Some of the milestones in the development of Steve Martin’s understanding of comedy stand out. Early in his career,
he had one of those Eureka moments when it suddenly occurred to him that maybe a comic should write his own, original material.
Later, he found himself pondering the phenomenon of laughter in response to stand up comedy. He realized that most people
laugh at a comedian because they want to signal that they understand that he’s telling a joke and they recognize the
punch line. But what would it be like, Mr. Martin wondered, to make people laugh when they didn’t know why they were
laughing? And thus was born Steve Martin’s unique, off-the-wall style of humour.
A couple of insights into a life in the arts struck me as particularly endearing. In admitting to a complete lack of natural
ability, Mr. Martin says that, in the early years, creativity goes hand in hand with naïveté, "that fabulous quality that keeps you from knowing just how unsuited you are for what you
are about to do." In a similar vein, he allows that "there is no harm in charging oneself up with delusions between moments
of valid inspiration."
In the final chapters, when he talks about the burdens of celebrity and his decision to chuck the rigors of the stand-up
life, Mr. Martin reveals much more of his soul. We get his panic attacks, his hypochondria, his walking off stage in
the middle of a show because of his sheer inability to cope. His semi-reconciliation with his dad is particularly touching.
And yes, there are some good laughs. But one of my favourites wasn’t intended that way. At the height of his fame,
Steve Martin was accosted by a man in the street who asked, "Aren’t you the guy who does that Steve Martin thing?"
The Curious Incident of the Dog in the Night-time (Novel) by Mark Haddon, 2002
When faced with a little book that has become an international phenomenon, you have to wonder whether you’re dealing
with good literature or a commercial product. Think of Jonathan Livingston Seagull or Love Story or The No
1 Ladies’ Detective Agency or A Year in Provence . Do these books satisfy anymore than a Coke and a Mars
On first impressions, The Dog in the Night looks like something special. Christopher Boone, the narrator, is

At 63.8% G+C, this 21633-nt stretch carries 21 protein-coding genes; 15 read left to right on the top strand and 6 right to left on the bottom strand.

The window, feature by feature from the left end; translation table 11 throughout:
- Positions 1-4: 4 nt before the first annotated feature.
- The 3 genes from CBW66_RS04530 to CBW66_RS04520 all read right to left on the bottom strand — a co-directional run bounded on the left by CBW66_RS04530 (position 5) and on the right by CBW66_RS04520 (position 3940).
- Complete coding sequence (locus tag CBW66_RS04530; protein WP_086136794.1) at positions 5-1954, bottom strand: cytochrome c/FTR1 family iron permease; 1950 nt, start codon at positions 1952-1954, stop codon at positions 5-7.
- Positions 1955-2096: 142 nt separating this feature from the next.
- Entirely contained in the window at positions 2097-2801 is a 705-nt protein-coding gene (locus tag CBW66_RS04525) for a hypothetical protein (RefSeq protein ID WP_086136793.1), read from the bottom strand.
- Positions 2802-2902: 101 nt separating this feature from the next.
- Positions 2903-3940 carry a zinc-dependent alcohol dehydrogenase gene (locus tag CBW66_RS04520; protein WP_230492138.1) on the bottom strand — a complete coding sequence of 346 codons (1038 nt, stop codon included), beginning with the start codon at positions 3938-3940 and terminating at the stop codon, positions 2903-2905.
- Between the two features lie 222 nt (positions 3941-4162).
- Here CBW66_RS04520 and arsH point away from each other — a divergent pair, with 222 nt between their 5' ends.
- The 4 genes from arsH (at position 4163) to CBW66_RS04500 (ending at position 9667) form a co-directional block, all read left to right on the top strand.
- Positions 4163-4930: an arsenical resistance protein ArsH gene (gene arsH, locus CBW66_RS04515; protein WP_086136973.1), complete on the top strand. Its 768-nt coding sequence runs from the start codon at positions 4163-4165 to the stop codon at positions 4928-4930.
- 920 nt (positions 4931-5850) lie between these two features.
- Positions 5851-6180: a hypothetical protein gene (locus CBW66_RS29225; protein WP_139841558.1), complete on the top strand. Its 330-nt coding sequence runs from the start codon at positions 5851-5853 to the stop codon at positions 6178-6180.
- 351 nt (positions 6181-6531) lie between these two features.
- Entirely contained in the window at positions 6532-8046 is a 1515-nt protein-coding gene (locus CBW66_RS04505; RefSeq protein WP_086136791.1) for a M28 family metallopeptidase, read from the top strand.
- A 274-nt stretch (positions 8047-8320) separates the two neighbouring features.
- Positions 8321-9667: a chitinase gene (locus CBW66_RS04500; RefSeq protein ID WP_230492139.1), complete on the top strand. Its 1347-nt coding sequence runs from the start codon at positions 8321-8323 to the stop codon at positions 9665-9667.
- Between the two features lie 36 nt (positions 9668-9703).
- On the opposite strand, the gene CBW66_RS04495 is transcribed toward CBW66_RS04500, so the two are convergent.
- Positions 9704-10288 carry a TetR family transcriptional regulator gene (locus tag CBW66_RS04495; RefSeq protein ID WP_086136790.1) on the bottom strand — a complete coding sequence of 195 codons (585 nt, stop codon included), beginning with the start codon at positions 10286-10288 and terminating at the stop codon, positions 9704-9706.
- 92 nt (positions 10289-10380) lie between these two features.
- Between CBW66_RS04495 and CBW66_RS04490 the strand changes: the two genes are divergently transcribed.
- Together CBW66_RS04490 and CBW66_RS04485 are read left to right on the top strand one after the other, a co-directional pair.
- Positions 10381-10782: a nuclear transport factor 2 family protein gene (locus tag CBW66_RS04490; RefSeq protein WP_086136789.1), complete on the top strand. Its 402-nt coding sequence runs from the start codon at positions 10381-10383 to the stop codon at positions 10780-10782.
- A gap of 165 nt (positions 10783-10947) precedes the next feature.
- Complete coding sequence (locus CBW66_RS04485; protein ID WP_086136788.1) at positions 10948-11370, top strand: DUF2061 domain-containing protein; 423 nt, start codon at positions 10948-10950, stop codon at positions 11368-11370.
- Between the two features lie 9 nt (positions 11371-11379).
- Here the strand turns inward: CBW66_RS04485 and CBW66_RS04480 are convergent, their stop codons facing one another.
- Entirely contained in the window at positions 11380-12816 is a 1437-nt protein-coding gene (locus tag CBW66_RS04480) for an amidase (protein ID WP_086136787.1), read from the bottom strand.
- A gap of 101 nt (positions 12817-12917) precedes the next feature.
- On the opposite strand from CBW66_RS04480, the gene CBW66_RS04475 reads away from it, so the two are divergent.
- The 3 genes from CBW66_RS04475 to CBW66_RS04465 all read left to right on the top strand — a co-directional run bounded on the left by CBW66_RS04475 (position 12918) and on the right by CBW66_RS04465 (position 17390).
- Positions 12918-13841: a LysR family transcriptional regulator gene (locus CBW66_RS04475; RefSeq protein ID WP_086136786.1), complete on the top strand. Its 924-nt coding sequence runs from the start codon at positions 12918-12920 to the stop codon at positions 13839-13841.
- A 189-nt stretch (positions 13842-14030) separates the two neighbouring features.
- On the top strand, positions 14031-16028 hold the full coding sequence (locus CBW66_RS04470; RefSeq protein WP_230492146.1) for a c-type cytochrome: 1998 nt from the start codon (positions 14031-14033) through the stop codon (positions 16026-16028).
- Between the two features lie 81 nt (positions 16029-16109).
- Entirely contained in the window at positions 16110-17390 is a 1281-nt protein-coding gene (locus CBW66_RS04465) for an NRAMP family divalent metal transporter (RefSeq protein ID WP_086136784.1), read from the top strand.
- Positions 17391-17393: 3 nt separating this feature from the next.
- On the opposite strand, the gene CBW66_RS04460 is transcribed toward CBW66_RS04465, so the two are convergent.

an autistic kid, based in a small town in England. He wants to find out who killed a neighbourhood dog with a pitchfork.
The quest for the culprit leads Christopher into many situations that are hard for an autistic kid to handle – confrontations
with strangers, for instance.
It’s amazing how well author Mark Haddon takes us inside the mind of this kid. With startling insight,
we come to understand his compulsion to enumerate everything, his insistence on order and fact, his abhorrence for evasion
and uncertainty. We learn that similes are ok, because to say something is like something else is factual; but to say
that something is something that it isn’t, as in metaphor, is a lie and that’s intolerable. It’s intriguing,
also, to see how Christopher misinterprets ordinary occurrences: he’ll think a policeman is standing by to protect him, while
we know that the cop is actually suspicious of him.
As Christopher’s hunt for the killer takes him further into unfamiliar territory, we come to see better the strengths
and the limits of his mind. He’s something of a genius in many fields – astronomy, evolution, physics, math –
but he can’t read people’s faces to determine their moods. He refers to the fact that adults "do sex" as though
feelings don’t enter into the equation. He speaks matter-of-factly about his dad's porn as something that’s apparently
of less interest to Christopher than last week's weather forecasts would be.
Being carried along by the voice of this odd kid was fascinating. But I began to wonder if his shtick was going to
get cloying. It did.
Call me unsympathetic to a child with a disability like Christopher’s, but his constantly reducing everything to
mathematics got a little tiresome. Also, after so many pages of "....then I did this....and then I did that..." a touch of
monotony began to creep in, no matter how sincere this reader’s intentions. The cutesy drawings that Christopher keeps
offering, by way of illustrating his view of things, began to look, after a while, like filler to pad out a short manuscript.
Not to mention a three-page appendix devoted to the solving of an abstruse geometry problem.
And then there were the plot problems. About half way through the book, some revelations about the dog killing and about
Christopher’s family situation are downright melodramatic. It struck me that there were real problems with the writing
here, in terms of motivation, plausibility and character consistency, on top of the device of resorting to
cliché. The adults – most of whom seemed unable to do anything much other than swearing
at Christopher or apologizing to him abjectly – became very uninteresting. And the disposition of his problems at the
end of the book didn’t offer much pleasure in its predictability.
For me, that is. The young woman who was checking out my books at the library, glowed at the sight of this one. "That book’s
so good," she cooed. So who am I to complain when the publishing industry can still manage to turn out something
that a library employee enjoys reading?